Put Some Power Into Your Media Picks

Use Media Analysis to Prove the Value Of What You’re Getting with Media Buys

Marketing managers have long felt the burden of demonstrating return for their marketing efforts, but in today’s market, showing results is even more important when you have a limited budget.
“Nothing except the mint can make money without advertising.” – Thomas Babington Macaulay
Seasoned marketers know that it is crucial to keep a brand in front of the market, especially in volatile times when some companies go silent and others are closing their doors. But, when times get tough, marketing budgets seem to shrink and it becomes increasingly difficult to convince company leadership that this could be the best time to put its best foot forward and step up public relations and marketing efforts.

When marketing moves to the top of the list of potential budgetary cutbacks, proven data becomes a marketer’s best defense to show how efforts are impacting today’s buyer, as well as the sales pipeline for months to come.

This is where media analysis reporting can come in handy, especially for advertising. A media analysis report provides a clear picture of who your ad will reach, how many potential customers will see your ad and how much it will cost to reach these potential buyers. Budget-conscious executives appreciate having an easy-to-decipher tool that allows them to make informed buying decisions.

What Should a Media Analysis Report Include?

One common media planning mistake is only looking at a publication’s editorial calendar and making all your placement decisions solely from this limited information. Sure, editorial content is what helps attract a specific audience, but there are other factors you can consider.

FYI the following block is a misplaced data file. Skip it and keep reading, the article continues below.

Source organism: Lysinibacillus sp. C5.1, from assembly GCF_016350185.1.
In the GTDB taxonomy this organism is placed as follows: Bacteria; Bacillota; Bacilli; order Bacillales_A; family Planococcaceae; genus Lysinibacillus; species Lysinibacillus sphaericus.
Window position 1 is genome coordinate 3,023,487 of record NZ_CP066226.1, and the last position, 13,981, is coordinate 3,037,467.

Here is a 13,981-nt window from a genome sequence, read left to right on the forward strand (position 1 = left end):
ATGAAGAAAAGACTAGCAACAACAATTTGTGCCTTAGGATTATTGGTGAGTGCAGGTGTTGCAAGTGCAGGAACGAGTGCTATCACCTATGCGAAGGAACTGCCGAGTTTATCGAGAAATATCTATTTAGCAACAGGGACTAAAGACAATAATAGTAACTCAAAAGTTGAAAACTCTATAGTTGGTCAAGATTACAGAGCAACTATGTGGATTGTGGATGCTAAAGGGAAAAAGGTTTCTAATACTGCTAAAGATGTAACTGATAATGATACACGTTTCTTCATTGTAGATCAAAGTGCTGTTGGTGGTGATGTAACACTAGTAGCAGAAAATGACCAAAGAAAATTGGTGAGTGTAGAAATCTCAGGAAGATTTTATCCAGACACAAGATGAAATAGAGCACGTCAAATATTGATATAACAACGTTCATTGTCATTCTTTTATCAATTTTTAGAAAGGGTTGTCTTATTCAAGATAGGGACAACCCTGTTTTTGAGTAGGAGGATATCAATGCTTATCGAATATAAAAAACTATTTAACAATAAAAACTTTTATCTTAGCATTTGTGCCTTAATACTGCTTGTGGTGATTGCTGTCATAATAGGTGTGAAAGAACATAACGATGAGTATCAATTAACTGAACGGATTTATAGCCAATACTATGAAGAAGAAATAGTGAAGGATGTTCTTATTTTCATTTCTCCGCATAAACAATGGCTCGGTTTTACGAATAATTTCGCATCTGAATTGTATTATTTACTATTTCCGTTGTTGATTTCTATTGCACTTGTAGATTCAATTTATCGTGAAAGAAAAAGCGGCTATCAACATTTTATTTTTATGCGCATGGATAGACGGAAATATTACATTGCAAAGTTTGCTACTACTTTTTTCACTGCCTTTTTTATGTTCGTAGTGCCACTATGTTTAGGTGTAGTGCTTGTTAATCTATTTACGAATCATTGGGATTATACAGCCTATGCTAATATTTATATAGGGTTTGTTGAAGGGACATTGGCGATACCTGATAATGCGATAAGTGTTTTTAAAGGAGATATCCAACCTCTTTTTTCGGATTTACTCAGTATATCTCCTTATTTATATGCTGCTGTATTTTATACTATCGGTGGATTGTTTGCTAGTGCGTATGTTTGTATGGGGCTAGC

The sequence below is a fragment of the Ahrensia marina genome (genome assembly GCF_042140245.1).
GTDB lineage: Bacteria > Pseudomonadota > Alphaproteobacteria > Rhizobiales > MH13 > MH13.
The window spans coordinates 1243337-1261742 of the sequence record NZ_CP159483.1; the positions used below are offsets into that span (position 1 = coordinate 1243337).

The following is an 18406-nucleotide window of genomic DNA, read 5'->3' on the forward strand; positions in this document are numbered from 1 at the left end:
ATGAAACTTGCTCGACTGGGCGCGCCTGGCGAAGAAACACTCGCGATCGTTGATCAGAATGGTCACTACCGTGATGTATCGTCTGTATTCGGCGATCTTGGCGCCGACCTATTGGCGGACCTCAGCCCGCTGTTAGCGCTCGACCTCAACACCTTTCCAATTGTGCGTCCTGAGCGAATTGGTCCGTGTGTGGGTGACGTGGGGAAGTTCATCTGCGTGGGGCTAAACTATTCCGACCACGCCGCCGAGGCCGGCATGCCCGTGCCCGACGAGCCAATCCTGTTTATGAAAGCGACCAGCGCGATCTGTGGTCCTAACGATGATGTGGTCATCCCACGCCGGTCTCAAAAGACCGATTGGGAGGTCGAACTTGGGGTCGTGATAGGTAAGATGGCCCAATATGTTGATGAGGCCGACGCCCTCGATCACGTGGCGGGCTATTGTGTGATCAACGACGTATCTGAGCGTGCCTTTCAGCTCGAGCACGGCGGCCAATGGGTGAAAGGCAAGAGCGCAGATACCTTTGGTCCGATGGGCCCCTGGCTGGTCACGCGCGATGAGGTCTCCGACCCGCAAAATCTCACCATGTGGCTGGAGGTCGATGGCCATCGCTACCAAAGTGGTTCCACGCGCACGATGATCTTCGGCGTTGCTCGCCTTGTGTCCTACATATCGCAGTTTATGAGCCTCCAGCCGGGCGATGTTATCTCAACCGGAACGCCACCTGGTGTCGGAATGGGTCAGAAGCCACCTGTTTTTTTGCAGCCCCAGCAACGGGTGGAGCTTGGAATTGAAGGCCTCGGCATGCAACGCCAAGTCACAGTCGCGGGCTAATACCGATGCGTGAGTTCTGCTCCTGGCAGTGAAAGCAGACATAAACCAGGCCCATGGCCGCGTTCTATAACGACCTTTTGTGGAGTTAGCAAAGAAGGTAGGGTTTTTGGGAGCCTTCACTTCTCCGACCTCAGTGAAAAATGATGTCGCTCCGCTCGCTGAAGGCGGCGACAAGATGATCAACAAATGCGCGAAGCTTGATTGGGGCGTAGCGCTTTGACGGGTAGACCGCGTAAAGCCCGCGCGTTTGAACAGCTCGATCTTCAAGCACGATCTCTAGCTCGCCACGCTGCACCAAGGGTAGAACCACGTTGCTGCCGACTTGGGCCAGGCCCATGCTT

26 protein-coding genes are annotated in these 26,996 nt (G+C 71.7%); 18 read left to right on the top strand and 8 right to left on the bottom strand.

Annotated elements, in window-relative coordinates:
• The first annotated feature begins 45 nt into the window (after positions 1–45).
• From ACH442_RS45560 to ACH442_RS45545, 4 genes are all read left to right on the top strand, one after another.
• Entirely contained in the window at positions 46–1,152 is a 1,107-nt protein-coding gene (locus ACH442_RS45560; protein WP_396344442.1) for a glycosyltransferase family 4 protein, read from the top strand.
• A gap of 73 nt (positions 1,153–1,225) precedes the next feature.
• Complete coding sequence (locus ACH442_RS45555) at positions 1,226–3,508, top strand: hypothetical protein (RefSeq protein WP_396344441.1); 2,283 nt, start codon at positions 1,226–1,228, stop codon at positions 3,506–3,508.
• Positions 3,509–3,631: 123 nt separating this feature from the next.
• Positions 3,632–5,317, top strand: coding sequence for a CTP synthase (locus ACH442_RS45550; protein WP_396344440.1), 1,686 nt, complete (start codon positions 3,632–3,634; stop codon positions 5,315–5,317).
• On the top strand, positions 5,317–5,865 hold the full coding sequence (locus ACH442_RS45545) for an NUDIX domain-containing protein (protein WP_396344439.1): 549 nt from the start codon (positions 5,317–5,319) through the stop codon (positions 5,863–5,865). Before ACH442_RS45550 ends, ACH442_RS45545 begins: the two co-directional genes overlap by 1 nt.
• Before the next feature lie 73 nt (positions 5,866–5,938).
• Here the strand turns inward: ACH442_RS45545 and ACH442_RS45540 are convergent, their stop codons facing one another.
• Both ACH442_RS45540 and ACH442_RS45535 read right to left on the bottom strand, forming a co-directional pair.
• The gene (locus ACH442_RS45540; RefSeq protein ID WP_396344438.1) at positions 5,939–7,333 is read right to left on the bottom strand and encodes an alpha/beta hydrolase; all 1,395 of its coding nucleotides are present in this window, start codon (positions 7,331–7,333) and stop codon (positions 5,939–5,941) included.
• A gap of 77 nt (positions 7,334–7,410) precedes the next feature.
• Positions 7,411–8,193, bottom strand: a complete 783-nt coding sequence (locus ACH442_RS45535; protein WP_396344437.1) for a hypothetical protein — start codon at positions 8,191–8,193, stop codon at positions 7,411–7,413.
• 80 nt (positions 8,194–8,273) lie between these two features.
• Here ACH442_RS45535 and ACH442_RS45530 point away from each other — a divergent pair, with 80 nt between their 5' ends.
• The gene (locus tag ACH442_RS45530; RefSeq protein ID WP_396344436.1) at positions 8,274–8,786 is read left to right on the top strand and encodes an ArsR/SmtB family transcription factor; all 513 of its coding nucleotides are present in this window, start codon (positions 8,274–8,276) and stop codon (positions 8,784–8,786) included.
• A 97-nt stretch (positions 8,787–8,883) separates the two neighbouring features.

For example, consider geography. If you are only active in the United States, should you be buying ads in a publication with 75 percent international circulation? Probably not.

Additionally, publications know you are looking for specific audiences, so they usually can provide in-depth demographic information showing their readers by job title, location, industry segment, decision-making power, etc.

If you have a clear picture of the target audience you want to reach, this should be factored into your analysis and can be ranked based on how closely a publication’s reach matches your ideal customer.

Once you have determined how each publication is used by your target audience, you can take a look at how many potential prospects receive each publication. Most major trade publications provide a Business Publication Audit (BPA) statement showing total circulation. The BPA statement can reliably be used to determine the potential reach of each placement opportunity.

Some publications will even sweeten the deal with the promise of extra eyeballs on your ad via bonus circulation at a trade show, pass-along readership stats and the promise of online viewers; however, make sure you are using comparable numbers for each publication. Sticking with the BPA reported circulation can help ensure consistency in your analysis.

Next, consider cost. Using the total reported circulation and the cost of each placement, a cost per 1,000 (CPM) viewers can be calculated to make comparing the placement cost of multiple publications much easier to evaluate. Even better would be to develop a CPM for those readers by geography or title.

When building a media analysis:

  • Make sure you are measuring apples to apples – evaluate all contenders using the same methodology.
  • Consider each factor important to you separately, such as percentage of offshore market, and give it a separate rank. Once you are done, you can decide which factors are most important to you now or next quarter.
  • Calculate cost per impression using the same reported number such as BPA statement circulation.


Creating a media analysis report can be a very beneficial tool for evaluating media placement opportunities. While market conditions are difficult, it is important to use all the tools available to best reach your clients and prospects. Additionally, having data that supports your marketing spend is essential and helps prove that efforts align with your company’s overall business goals.

Foster intern Chandler Coffing contributed to this article.

Foster Marketing develops media plans and strategically places ads to help our clients reach their customers, build awareness for their products and services and turn prospective customers into buyers. Contact us today to discuss your advertising goals!